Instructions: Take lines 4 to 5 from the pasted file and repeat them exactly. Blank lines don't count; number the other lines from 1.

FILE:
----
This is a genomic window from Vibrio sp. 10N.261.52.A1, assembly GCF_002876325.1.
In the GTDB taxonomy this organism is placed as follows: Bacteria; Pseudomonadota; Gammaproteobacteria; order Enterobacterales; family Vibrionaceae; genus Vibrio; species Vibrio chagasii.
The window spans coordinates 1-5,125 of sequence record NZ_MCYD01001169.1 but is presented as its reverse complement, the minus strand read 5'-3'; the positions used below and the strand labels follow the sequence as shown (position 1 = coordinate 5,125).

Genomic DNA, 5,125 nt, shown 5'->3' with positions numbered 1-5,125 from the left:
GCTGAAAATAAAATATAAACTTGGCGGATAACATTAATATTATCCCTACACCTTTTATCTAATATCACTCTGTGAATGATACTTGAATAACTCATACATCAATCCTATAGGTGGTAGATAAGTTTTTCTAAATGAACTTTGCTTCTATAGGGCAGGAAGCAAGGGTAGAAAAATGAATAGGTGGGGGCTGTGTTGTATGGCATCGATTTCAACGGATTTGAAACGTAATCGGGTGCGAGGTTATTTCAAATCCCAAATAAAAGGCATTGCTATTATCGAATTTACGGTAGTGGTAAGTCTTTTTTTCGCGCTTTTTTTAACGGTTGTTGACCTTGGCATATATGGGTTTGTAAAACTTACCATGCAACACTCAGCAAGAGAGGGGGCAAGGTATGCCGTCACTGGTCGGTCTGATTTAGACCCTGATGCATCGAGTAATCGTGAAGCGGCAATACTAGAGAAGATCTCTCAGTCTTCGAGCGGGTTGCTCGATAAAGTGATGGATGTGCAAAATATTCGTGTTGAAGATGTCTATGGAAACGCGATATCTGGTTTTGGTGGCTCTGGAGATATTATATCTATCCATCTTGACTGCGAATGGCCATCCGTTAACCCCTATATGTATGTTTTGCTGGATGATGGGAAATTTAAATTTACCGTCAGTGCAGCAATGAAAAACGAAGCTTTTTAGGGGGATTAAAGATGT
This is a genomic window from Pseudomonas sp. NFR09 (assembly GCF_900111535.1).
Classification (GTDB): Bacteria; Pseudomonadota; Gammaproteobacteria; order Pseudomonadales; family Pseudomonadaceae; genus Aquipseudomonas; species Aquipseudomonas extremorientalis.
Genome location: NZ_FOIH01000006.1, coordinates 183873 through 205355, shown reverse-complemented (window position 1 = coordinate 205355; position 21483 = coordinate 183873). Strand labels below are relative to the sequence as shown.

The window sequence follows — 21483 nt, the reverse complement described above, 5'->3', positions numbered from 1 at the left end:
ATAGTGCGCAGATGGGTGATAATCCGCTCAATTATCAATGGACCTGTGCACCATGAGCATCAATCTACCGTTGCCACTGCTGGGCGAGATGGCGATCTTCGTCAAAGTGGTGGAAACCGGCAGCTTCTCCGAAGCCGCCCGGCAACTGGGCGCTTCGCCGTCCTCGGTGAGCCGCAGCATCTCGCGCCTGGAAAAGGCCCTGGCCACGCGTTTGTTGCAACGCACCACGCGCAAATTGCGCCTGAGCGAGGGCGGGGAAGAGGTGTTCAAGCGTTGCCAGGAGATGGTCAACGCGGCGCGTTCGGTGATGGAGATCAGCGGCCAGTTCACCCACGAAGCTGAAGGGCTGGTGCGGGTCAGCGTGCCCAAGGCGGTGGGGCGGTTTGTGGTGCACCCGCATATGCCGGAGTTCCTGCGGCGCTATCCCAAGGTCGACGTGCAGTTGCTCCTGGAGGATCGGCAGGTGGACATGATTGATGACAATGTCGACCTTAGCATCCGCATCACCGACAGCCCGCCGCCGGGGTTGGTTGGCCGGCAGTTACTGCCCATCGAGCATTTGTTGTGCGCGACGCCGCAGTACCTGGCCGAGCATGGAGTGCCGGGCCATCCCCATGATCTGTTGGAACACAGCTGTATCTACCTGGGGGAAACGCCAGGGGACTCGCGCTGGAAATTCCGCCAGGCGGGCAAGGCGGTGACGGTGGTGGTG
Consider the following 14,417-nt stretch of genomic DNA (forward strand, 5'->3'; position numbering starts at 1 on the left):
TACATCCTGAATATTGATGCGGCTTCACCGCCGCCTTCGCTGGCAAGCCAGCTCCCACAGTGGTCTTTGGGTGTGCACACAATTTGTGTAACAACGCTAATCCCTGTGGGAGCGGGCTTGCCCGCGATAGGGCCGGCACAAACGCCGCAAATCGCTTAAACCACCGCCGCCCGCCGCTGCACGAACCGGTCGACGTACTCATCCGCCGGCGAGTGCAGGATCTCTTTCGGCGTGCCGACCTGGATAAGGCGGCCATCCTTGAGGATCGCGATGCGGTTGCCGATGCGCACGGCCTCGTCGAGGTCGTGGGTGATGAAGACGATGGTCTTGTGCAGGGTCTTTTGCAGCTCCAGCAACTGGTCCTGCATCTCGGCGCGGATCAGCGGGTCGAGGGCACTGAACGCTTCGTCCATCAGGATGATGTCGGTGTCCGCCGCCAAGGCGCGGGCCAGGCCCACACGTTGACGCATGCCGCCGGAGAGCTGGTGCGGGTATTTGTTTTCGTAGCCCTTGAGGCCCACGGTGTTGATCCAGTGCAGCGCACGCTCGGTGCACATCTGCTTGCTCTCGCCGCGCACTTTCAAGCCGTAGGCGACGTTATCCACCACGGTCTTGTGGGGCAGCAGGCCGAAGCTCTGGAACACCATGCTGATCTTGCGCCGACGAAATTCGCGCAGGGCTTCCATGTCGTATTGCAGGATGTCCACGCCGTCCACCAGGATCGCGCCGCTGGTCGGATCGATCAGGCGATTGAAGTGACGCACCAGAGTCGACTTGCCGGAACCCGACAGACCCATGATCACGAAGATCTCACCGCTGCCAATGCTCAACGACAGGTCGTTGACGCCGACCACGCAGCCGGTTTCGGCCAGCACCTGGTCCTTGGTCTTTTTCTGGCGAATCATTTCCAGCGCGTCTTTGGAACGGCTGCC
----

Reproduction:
Genomic DNA, 5,125 nt, shown 5'->3' with positions numbered 1-5,125 from the left:
GCTGAAAATAAAATATAAACTTGGCGGATAACATTAATATTATCCCTACACCTTTTATCTAATATCACTCTGTGAATGATACTTGAATAACTCATACATCAATCCTATAGGTGGTAGATAAGTTTTTCTAAATGAACTTTGCTTCTATAGGGCAGGAAGCAAGGGTAGAAAAATGAATAGGTGGGGGCTGTGTTGTATGGCATCGATTTCAACGGATTTGAAACGTAATCGGGTGCGAGGTTATTTCAAATCCCAAATAAAAGGCATTGCTATTATCGAATTTACGGTAGTGGTAAGTCTTTTTTTCGCGCTTTTTTTAACGGTTGTTGACCTTGGCATATATGGGTTTGTAAAACTTACCATGCAACACTCAGCAAGAGAGGGGGCAAGGTATGCCGTCACTGGTCGGTCTGATTTAGACCCTGATGCATCGAGTAATCGTGAAGCGGCAATACTAGAGAAGATCTCTCAGTCTTCGAGCGGGTTGCTCGATAAAGTGATGGATGTGCAAAATATTCGTGTTGAAGATGTCTATGGAAACGCGATATCTGGTTTTGGTGGCTCTGGAGATATTATATCTATCCATCTTGACTGCGAATGGCCATCCGTTAACCCCTATATGTATGTTTTGCTGGATGATGGGAAATTTAAATTTACCGTCAGTGCAGCAATGAAAAACGAAGCTTTTTAGGGGGATTAAAGATGT